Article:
Probiotics are full of live microbes that are good for health. Often eaten as part of fermented foods or taken as a supplement, they boost gastrointestinal health in humans. But their potential uses extend beyond people, and Western University researchers have tested whether they could save honey bees from the destructive American Foulbrood (AFB) pathogen.
“Probiotics aren’t just for humans,” said Professor Gregor Reid in the university’s press release. “Our idea was that if you could use beneficial microbes to stimulate the immune response or attack the pathogens that are infecting the hives, then maybe we can help save the bees.”
AFB is a bacterial pathogen caused by P.larvae, and it wreaks havoc on honey bee colonies. Hives from the strongest to the weakest can be affected, and entire colonies can be wiped out. Infection is characterized by a foul smell often compared to rotting fish, and there is no known cure.
Honey bees are critical players in agriculture. They are the most important pollinators of our crops, with some estimates suggesting that up to a third of our daily food supply relies on them. The bees, and subsequently humans, are under significant threat by forces like climate change, habitat destruction, pesticides, and pathogens like AFB.
“Bee colonies are really interesting little microcosms of biology,” said co-author Graham Thompson in the press release. “There are lots of individual bees, but they are all genetically related and they are living in a close confined space. They are all very susceptible to contagious disease and they are demographically disposed to outbreaks.”
Previous work by the researchers demonstrated that pesticides can weaken the immune system of the bees, leaving them vulnerable to pathogens.
Accidental outbreak ends up showing potential of probiotics
For the new study, researchers set out to investigate whether general honeybee health would change if they supplemented them with a BioPatty; these nutrient-packed supplements are commonly used by bee farmers when food is scarce, and for this experiment, the BioPatties were additionally loaded with the probiotic lactobacilli.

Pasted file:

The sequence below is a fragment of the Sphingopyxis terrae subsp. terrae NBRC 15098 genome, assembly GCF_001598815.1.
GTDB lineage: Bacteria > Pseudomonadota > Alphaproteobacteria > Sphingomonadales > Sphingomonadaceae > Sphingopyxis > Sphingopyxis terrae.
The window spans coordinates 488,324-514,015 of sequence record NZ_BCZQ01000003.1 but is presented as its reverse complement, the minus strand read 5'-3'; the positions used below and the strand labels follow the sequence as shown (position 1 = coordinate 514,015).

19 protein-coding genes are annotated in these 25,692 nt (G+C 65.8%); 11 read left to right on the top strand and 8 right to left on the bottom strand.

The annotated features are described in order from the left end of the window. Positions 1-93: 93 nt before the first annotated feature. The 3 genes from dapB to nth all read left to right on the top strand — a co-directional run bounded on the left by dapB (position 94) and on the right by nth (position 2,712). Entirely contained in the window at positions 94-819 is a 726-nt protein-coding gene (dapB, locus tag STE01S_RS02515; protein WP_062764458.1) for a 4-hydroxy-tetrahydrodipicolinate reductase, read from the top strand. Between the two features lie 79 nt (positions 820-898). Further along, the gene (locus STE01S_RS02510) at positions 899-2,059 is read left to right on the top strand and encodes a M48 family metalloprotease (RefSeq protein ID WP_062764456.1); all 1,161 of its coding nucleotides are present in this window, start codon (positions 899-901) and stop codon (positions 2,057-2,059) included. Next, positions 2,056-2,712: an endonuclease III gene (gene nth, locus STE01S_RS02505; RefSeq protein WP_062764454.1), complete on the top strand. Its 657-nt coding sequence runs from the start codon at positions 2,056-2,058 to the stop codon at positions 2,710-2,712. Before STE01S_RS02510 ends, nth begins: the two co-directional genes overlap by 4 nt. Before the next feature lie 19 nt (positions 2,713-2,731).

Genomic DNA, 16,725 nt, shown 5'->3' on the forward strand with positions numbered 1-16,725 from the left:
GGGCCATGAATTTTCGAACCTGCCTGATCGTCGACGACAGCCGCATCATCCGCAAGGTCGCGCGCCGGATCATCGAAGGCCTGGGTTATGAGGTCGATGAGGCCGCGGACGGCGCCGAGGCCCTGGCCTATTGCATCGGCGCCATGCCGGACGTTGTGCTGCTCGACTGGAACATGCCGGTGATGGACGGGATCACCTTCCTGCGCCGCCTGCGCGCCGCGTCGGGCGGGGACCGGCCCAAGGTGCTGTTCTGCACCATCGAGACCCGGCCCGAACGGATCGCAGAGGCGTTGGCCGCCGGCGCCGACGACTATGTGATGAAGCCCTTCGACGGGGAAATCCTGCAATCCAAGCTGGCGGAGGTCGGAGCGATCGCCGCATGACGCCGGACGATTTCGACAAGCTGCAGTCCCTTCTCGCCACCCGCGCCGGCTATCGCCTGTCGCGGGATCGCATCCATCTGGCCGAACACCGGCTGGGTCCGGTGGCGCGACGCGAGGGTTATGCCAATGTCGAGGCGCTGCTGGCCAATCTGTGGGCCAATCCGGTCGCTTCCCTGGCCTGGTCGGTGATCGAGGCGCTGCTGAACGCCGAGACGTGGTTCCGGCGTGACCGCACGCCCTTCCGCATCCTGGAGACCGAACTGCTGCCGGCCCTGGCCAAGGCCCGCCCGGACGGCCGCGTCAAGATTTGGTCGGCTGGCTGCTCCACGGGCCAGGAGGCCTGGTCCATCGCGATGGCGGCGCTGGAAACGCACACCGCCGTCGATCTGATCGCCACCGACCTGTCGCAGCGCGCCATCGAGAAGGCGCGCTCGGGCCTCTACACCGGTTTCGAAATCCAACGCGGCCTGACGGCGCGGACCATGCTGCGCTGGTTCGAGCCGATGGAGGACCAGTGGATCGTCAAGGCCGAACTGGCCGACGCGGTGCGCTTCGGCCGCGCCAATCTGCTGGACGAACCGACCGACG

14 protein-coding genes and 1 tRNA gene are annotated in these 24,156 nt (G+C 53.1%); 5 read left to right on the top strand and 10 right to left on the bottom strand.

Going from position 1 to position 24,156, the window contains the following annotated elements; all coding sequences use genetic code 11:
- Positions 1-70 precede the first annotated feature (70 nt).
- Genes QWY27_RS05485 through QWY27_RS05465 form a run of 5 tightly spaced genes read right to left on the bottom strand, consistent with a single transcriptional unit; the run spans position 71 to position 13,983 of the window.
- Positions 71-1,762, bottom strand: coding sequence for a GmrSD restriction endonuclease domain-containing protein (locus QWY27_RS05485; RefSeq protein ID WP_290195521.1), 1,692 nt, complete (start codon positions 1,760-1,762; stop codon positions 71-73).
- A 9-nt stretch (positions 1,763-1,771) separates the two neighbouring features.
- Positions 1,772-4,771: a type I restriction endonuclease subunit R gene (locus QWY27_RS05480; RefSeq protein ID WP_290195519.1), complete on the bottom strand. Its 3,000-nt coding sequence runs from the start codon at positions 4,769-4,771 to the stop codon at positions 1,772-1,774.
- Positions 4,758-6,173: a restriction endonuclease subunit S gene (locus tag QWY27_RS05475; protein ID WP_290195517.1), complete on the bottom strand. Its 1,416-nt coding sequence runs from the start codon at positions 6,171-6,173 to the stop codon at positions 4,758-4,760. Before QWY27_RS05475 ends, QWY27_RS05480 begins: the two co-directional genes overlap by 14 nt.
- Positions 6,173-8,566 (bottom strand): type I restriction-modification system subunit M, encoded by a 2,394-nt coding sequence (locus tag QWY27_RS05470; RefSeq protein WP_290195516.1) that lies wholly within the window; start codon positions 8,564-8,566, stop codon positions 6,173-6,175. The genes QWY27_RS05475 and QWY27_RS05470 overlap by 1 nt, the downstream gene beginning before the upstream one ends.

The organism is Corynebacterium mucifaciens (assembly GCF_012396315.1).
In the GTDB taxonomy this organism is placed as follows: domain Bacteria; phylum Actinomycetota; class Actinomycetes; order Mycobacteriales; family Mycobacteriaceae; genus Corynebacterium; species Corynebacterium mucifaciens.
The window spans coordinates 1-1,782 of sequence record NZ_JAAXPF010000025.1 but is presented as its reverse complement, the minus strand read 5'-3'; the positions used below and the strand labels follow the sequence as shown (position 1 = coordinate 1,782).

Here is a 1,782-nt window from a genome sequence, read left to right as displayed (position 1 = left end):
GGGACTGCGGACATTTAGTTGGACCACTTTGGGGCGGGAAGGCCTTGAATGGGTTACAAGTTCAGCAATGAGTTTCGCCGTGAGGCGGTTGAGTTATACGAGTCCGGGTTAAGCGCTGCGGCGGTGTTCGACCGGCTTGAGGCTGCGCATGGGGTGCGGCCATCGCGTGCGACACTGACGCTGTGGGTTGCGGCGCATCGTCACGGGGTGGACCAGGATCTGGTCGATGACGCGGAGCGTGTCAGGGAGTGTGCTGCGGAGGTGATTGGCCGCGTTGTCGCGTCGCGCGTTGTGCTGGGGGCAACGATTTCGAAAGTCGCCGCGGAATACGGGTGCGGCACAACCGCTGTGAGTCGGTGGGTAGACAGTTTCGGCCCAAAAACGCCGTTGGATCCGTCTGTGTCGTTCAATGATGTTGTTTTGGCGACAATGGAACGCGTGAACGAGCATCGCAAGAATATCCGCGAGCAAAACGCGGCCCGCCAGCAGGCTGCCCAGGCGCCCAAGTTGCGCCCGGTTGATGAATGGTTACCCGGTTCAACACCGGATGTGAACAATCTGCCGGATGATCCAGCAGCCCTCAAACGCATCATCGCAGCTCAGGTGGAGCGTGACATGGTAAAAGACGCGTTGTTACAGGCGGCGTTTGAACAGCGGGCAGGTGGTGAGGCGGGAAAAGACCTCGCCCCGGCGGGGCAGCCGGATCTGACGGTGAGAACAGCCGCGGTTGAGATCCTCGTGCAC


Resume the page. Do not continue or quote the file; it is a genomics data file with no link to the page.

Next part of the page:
Control-wise, they prepared separate colonies with BioPatties that were not loaded with probiotics and other colonies again with no BioPatty whatsoever.
Things did not go exactly according to plan: in the course of their experiments, there was an accidental outbreak of AFB in the team’s apiaries, but this turned out to be a happy accident. In the hives that had probiotic BioPatties supporting them, the pathogen load was reduced by up to 99% and the bees survived in much greater numbers compared to both control groups.
What’s more, further exploration in the lab doubled down on the idea that the probiotic-enhanced bees were better protected against P. larvae. Researchers found that the probiotics increased the genetic expression of Defensin-1, an antimicrobial peptide that is crucial in the defence against a P. larvae infection.
Interestingly, the hives that fared the worst in the outbreak were the ones that received BioPatties without probiotics. The authors suggest this may be because the increased availability of food provided more favourable conditions for the pathogens to grow in. This is an important point for bee farmers as supplementing hives with additional food could be inadvertently providing pathogens with the boost they need.
Future research should explore whether AFB outbreaks arise through a microbiota-driven process similar to other bee diseases, according to the authors. Another area for investigation should be on the long-term effects of probiotics on healthy honey bee hives, they added.
Thompson concluded that the ultimate goal is to “add a viable, practical and available treatment alternative to chemicals and antibiotics that beekeepers can readily adopt into their bee-keeping habits to help prevent colony collapse.”